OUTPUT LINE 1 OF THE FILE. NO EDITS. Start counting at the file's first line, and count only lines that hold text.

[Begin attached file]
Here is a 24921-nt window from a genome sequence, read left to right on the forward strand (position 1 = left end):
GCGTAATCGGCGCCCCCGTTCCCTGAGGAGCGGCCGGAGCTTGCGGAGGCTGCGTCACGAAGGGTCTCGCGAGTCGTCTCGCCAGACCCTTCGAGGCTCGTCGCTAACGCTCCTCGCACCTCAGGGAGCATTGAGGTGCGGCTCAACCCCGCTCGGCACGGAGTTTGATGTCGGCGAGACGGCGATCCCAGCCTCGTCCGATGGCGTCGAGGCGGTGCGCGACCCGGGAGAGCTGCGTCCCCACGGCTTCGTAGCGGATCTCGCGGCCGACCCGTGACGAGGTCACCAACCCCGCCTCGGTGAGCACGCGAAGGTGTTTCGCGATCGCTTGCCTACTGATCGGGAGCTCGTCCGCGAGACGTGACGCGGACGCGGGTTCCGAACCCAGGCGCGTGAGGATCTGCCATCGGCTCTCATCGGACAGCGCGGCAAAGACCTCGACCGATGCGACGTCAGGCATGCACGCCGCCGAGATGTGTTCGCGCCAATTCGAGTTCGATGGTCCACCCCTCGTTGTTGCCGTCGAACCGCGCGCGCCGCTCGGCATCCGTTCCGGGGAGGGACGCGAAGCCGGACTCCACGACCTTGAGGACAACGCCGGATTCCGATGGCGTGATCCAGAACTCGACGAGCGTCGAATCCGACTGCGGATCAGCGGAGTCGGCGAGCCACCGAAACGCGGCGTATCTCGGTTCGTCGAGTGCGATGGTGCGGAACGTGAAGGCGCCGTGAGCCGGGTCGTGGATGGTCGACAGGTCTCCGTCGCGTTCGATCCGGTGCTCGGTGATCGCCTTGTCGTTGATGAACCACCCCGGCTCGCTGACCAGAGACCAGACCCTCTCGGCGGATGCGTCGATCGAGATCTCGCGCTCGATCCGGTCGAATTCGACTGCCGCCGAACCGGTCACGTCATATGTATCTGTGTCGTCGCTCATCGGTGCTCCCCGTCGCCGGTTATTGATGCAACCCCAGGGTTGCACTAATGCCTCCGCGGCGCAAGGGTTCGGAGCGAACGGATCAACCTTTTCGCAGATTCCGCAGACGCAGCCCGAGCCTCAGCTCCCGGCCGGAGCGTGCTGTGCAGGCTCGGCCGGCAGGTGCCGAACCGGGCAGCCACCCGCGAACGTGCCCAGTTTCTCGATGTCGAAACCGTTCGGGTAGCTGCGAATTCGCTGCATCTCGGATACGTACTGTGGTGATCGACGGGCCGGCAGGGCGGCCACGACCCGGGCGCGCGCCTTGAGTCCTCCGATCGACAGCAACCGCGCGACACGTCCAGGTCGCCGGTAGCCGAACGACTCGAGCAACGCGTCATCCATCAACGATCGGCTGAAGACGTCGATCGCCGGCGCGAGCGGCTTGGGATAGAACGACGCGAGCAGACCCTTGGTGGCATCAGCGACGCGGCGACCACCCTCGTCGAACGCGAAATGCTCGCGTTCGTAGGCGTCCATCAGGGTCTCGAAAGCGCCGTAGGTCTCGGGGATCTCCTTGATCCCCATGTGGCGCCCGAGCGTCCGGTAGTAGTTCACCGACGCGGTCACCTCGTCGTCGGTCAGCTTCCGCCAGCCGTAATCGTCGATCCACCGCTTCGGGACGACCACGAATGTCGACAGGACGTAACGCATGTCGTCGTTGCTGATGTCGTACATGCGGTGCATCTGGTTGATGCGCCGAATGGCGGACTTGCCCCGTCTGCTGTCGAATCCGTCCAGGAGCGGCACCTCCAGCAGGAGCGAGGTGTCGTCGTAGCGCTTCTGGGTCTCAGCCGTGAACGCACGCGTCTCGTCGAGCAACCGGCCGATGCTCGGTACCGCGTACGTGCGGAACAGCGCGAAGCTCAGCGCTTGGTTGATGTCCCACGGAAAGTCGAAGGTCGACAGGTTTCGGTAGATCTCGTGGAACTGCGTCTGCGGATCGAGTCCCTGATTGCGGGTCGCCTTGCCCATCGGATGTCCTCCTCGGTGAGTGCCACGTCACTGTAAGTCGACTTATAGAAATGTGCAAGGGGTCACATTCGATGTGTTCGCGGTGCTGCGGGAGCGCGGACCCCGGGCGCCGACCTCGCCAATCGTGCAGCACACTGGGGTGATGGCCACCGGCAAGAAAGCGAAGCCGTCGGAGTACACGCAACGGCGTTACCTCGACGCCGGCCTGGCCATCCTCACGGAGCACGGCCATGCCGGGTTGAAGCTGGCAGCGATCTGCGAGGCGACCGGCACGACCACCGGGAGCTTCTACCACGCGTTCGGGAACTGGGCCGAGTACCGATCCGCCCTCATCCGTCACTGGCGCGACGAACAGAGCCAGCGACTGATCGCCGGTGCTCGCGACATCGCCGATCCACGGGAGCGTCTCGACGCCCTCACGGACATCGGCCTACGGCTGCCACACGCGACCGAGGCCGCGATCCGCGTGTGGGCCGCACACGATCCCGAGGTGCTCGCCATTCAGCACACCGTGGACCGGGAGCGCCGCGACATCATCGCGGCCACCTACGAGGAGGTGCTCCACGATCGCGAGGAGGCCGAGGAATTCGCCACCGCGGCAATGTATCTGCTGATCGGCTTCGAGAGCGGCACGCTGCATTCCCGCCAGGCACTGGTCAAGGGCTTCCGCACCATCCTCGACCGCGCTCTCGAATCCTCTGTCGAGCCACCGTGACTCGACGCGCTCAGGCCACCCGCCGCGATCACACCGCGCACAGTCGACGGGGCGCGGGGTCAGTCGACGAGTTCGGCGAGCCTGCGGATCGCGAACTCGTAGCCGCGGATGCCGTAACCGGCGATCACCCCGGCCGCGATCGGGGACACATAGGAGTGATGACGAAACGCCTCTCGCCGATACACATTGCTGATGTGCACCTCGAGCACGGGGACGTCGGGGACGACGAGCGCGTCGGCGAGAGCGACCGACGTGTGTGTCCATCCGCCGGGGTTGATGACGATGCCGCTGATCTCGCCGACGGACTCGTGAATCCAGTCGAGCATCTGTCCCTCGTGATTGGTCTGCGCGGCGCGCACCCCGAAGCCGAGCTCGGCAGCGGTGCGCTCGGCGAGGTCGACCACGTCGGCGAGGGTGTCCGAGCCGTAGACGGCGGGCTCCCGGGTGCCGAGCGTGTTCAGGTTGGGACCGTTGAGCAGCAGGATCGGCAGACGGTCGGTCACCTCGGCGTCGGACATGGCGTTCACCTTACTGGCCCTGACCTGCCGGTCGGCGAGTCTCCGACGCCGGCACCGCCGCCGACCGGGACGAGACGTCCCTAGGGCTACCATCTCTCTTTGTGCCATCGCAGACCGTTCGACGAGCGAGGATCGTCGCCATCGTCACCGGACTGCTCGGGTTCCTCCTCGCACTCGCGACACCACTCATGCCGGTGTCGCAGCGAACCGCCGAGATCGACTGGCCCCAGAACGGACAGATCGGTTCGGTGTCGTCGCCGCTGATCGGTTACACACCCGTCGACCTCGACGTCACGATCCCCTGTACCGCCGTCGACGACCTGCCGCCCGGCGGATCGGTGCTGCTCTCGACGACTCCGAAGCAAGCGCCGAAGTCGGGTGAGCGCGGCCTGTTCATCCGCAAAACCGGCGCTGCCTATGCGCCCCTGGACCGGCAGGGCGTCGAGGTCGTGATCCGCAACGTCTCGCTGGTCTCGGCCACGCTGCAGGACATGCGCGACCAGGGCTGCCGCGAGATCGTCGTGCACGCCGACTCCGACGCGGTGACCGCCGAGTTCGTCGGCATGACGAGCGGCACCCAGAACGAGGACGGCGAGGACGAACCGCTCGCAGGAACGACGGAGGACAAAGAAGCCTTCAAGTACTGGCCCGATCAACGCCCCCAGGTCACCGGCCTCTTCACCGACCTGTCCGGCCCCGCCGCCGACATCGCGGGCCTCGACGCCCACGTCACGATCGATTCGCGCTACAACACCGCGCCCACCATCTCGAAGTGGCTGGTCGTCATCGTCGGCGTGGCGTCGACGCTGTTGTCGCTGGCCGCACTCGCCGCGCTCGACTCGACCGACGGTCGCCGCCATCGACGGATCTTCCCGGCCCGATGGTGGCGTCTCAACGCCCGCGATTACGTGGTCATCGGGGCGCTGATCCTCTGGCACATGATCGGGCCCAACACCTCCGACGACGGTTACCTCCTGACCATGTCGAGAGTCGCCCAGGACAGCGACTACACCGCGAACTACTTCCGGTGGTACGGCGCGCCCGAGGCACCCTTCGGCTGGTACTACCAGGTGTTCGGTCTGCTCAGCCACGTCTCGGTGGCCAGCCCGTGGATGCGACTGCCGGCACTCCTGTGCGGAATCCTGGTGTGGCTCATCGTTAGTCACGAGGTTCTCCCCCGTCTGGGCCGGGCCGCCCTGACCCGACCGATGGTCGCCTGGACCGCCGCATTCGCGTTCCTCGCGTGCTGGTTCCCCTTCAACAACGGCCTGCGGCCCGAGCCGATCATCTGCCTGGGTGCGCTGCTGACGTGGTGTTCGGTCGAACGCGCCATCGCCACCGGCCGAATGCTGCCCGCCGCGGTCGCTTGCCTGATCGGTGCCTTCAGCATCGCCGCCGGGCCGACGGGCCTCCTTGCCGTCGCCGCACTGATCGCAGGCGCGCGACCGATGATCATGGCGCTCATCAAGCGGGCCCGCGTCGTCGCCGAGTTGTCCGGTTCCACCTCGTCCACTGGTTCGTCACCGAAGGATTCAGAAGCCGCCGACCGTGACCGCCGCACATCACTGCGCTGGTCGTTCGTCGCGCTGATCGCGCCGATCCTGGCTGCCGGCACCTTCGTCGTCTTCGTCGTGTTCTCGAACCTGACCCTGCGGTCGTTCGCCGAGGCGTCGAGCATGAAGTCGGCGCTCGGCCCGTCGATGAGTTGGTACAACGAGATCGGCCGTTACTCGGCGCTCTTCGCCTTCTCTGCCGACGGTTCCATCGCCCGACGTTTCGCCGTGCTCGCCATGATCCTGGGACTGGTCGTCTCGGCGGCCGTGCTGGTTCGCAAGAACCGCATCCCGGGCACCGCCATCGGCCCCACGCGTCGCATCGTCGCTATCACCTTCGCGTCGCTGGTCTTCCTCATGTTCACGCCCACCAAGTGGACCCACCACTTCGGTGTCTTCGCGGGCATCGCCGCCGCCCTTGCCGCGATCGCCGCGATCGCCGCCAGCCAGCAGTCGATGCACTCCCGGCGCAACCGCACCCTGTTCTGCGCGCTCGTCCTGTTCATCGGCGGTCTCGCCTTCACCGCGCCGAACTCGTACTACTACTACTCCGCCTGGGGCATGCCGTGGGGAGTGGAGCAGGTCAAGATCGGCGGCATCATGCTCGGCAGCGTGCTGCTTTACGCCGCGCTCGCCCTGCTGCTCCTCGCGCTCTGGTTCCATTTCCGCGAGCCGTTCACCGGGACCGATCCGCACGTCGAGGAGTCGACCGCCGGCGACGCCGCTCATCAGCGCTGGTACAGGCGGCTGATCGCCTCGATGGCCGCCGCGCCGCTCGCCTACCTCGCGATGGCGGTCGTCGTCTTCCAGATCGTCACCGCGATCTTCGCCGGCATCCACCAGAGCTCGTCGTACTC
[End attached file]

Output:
Here is a 24921-nt window from a genome sequence, read left to right on the forward strand (position 1 = left end):